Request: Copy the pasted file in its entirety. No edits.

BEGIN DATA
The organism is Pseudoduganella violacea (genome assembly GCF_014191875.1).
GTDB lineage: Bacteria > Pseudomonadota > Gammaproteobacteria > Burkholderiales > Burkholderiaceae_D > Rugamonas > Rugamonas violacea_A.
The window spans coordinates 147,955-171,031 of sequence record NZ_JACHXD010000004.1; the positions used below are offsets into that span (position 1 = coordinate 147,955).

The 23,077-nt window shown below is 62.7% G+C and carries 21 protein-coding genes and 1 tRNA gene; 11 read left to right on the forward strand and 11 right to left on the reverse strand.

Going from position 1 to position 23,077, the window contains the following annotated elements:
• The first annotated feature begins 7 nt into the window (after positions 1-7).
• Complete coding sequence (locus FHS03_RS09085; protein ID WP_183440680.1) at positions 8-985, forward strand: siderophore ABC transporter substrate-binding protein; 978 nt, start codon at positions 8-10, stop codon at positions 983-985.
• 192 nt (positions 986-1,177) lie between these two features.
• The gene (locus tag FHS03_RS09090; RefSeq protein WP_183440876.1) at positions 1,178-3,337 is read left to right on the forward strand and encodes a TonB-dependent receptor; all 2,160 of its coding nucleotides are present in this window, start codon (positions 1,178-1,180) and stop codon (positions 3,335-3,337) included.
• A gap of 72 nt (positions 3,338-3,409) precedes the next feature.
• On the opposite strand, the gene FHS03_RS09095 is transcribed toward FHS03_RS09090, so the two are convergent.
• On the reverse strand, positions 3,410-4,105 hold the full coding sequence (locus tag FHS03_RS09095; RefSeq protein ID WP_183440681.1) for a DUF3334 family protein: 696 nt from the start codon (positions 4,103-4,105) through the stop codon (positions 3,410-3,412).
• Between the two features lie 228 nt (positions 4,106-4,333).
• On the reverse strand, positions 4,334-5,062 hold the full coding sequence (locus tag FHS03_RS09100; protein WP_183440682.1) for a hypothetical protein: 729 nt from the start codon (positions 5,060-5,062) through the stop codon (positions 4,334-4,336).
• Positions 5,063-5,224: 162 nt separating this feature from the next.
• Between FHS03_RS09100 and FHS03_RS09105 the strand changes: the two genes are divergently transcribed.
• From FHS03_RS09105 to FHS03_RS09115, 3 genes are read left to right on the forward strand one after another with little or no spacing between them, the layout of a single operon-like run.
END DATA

The organism is Pseudoduganella violacea (genome assembly GCF_014191875.1).
GTDB lineage: Bacteria > Pseudomonadota > Gammaproteobacteria > Burkholderiales > Burkholderiaceae_D > Rugamonas > Rugamonas violacea_A.
The window spans coordinates 147,955-171,031 of sequence record NZ_JACHXD010000004.1; the positions used below are offsets into that span (position 1 = coordinate 147,955).

The 23,077-nt window shown below is 62.7% G+C and carries 21 protein-coding genes and 1 tRNA gene; 11 read left to right on the forward strand and 11 right to left on the reverse strand.

Going from position 1 to position 23,077, the window contains the following annotated elements:
• The first annotated feature begins 7 nt into the window (after positions 1-7).
• Complete coding sequence (locus FHS03_RS09085; protein ID WP_183440680.1) at positions 8-985, forward strand: siderophore ABC transporter substrate-binding protein; 978 nt, start codon at positions 8-10, stop codon at positions 983-985.
• 192 nt (positions 986-1,177) lie between these two features.
• The gene (locus tag FHS03_RS09090; RefSeq protein WP_183440876.1) at positions 1,178-3,337 is read left to right on the forward strand and encodes a TonB-dependent receptor; all 2,160 of its coding nucleotides are present in this window, start codon (positions 1,178-1,180) and stop codon (positions 3,335-3,337) included.
• A gap of 72 nt (positions 3,338-3,409) precedes the next feature.
• On the opposite strand, the gene FHS03_RS09095 is transcribed toward FHS03_RS09090, so the two are convergent.
• On the reverse strand, positions 3,410-4,105 hold the full coding sequence (locus tag FHS03_RS09095; RefSeq protein ID WP_183440681.1) for a DUF3334 family protein: 696 nt from the start codon (positions 4,103-4,105) through the stop codon (positions 3,410-3,412).
• Between the two features lie 228 nt (positions 4,106-4,333).
• On the reverse strand, positions 4,334-5,062 hold the full coding sequence (locus tag FHS03_RS09100; protein WP_183440682.1) for a hypothetical protein: 729 nt from the start codon (positions 5,060-5,062) through the stop codon (positions 4,334-4,336).
• Positions 5,063-5,224: 162 nt separating this feature from the next.
• Between FHS03_RS09100 and FHS03_RS09105 the strand changes: the two genes are divergently transcribed.
• From FHS03_RS09105 to FHS03_RS09115, 3 genes are read left to right on the forward strand one after another with little or no spacing between them, the layout of a single operon-like run.